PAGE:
Unhealthy socio-economic status – Noordkop Central

The World Health Organization (WHO) is sounding the alarm. More than half of European adults are overweight. WHO talks about an epidemic. Yesterday, this card was discussed in Nieuwsuur, where the image of an open tap and a full bath was used. The open tap is a metaphor for the supply of unhealthy food and the full bath for all the people who have become obese due to unhealthy consumption behavior. It is becoming more and more common that TV attention is on (ill) health.

Antoinette Hertsenberg has made a number of programs under the title ‘Better’, where she follows four people from a vulnerable area in Deventer in their attempt to live healthier. Her cameraman shoots the main characters, including a relatively young, corpulent participant using an electric scooter. He obviously does not need that means of transport at all, but it is pure laziness. Banning that scooter from his life could already give him a lot of health benefits. On the way to the doctor, he turns on another. Shortly after, we see him sitting on a terrace lurking from a glass of beer. And of course the eternal cigarette between the fingers. He is one of those graduates who can hopefully be adjusted by Antoinette to start living a healthier life. Antoinette is easy to talk to. From a privileged position, she tells the candidates what not to do and what not to do. How they can take better care of themselves. Antoinette does not live in an exposed area and does not have to live on benefits or minimum wage. To emphasize the difference between the slim, healthy and rich presenter and the ‘ordinary’ people, some participants are subtitled in a stigmatizing way while being well understood.

Just telling someone how to live a healthy life will have little effect because many factors are part of a person’s (un) health. All factors should be beneficial to feel healthy. A so-called holistic approach to care and health can be found in the Dutch physician Machteld Huber, who developed the concept of ‘positive health’. According to her, positive health consists of six dimensions. Your physical and mental functions, your daily function, the degree to which you participate in society and the spiritual-existential dimension: to what extent do you experience the meaning of life? According to Huber, meaning is by far the most important dimension of a healthy life. In very difficult circumstances, like even life in a concentration camp, meaningful activities can get you through it. In addition, making sense would increase your resilience and adaptability. In fact, she says you have to calm down with what you have. What strikes me about her theory is that Huber skips the socioeconomic aspect of health a little too easily. Poverty, as in the vulnerable area of ​​Deventer, is a major cause of ill health. I would like to add socioeconomic status as the seventh dimension of health to her theory.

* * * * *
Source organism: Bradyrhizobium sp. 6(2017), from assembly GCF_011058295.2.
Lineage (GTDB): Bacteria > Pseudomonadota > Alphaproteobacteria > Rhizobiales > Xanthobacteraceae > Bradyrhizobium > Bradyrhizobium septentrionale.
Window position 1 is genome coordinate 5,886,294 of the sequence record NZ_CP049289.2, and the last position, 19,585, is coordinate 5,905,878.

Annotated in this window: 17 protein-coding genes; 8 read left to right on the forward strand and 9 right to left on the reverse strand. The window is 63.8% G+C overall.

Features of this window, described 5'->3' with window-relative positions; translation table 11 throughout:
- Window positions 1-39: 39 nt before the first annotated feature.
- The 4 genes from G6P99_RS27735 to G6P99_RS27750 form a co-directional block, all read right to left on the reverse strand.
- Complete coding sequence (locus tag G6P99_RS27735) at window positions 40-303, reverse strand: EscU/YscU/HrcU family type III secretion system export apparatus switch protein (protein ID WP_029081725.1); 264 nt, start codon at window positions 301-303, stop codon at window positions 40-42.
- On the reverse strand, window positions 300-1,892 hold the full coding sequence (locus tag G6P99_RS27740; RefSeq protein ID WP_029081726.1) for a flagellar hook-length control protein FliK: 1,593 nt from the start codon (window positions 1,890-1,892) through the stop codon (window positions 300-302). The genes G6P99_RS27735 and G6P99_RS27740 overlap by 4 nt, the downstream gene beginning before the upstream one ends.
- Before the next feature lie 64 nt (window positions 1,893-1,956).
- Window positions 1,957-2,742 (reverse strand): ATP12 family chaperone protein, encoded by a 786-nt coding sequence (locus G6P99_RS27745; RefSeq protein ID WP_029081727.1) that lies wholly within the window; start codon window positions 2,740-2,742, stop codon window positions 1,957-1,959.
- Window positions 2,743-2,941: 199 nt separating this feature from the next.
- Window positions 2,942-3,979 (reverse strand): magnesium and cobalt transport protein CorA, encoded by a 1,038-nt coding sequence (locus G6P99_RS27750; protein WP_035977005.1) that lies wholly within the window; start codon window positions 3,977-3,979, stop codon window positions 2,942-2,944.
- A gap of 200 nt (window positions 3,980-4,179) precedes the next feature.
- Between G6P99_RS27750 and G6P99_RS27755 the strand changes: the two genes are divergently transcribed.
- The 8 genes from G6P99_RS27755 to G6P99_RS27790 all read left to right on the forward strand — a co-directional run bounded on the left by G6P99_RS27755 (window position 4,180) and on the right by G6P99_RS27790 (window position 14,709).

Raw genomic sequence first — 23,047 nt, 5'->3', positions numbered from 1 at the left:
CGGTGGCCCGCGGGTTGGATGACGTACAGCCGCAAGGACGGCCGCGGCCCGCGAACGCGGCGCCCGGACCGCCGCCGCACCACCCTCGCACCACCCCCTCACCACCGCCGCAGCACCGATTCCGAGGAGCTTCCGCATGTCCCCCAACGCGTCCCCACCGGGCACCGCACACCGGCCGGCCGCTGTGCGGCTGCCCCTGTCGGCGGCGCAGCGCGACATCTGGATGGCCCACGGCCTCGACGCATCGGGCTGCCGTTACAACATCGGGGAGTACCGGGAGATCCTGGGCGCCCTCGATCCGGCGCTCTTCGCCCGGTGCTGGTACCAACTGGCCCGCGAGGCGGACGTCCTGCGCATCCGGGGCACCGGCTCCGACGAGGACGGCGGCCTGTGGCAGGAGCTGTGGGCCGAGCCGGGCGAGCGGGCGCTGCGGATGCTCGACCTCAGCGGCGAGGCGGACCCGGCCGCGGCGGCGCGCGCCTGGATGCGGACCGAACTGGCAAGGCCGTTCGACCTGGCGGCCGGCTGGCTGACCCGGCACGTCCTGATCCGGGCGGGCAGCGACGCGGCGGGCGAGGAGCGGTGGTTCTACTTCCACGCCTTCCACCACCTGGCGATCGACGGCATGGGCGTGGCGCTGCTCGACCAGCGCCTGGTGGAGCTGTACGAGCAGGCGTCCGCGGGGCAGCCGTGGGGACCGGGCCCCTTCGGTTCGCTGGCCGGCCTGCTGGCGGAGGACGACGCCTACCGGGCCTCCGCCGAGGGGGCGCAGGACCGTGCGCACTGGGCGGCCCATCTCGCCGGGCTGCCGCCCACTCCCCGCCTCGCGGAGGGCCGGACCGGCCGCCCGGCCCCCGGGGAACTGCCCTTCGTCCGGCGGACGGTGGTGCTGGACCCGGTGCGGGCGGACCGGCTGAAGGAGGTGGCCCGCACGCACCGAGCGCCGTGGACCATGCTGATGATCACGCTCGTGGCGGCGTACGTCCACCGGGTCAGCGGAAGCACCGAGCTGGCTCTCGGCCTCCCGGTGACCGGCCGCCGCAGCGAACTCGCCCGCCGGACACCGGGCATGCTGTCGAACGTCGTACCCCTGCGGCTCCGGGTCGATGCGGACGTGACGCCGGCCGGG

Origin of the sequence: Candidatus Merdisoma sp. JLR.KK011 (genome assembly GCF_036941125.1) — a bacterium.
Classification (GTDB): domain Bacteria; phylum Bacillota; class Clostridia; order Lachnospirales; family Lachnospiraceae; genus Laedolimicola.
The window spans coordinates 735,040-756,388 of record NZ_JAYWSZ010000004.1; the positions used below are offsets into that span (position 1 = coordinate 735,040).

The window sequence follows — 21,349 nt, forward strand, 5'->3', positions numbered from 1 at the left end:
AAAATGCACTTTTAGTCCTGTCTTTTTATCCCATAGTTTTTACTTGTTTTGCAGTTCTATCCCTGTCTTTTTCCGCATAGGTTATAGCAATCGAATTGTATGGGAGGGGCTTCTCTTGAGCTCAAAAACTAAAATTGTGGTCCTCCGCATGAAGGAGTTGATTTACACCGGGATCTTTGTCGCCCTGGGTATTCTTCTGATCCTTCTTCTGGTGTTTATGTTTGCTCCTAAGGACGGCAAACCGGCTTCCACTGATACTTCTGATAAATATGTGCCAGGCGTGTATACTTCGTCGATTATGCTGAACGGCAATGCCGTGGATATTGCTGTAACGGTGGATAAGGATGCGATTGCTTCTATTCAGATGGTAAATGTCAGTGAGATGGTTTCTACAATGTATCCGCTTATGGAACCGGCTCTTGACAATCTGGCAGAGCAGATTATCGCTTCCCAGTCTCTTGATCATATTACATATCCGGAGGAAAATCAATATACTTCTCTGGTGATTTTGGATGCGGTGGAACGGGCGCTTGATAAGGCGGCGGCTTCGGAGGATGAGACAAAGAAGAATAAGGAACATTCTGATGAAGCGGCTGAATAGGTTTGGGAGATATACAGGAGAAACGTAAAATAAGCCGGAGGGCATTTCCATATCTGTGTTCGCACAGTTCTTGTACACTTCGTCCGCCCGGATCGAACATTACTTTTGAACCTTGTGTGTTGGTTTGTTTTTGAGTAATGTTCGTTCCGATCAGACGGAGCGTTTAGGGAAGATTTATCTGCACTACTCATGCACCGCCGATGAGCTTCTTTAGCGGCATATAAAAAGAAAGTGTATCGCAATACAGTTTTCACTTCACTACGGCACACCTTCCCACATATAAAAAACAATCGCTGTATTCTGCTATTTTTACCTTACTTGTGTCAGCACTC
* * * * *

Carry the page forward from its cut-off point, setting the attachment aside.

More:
You often hear that you are what you eat. If you eat healthy food, you promote your health. Huber explored how we as humans handled food in the past. Since the beginning of humanity, we have almost always been hunters and gatherers. Relatively recently, about 9,000 years ago, we began to cultivate the land and became (small) farmers and farmers. We did it in a primitive way. Then came a time of urbanization and industrialization, where industrial workers crowded around the factories, consuming food of very low quality. But, says Huber, that is the case again today. The low quality food ends up in the lower socioeconomic classes. She sees this everywhere in the world, including in the Netherlands. The middle and upper class can choose their food at will and do not have to fear hunger.

There are fewer and fewer small farmers and people with their own kitchen garden. The landscape is replaced by the big city, where a dichotomy takes place: the high-paid who live in expensive houses – such as the presenter at ‘Beter’ – while the minimum wage earners and unemployment benefit recipients are ‘stored’ in vulnerable neighborhoods. Two separate worlds whose health characteristics of the population show great differences. People in vulnerable areas are healthier and die years earlier. Homeowners eat healthier and live longer with good health.

Excessive consumption of meat, fat, sugar and salt seems to be part of the current lifestyle, combined with smoking cigarettes and drinking alcohol. The unhealthy lifestyle often results in chronic diseases such as diabetes, high blood pressure and lung cancer in old age. In different parts of the world, so-called ‘blue zones’, people who live relatively healthy lives to very old age. It has been shown that it is related to the consumption of organic products and a lifestyle where the relationship with mother nature comes to the fore.

Will Hertsenberg in her program be aware of the low benefits and wages for the residents of the vulnerable neighborhood and link this to the unhealthy lifestyle she has found there? Will it also point to fundamental inequalities in society as an important factor in this poor health? I suppose she will not mind it. In her vision, the four residents must change and not society …

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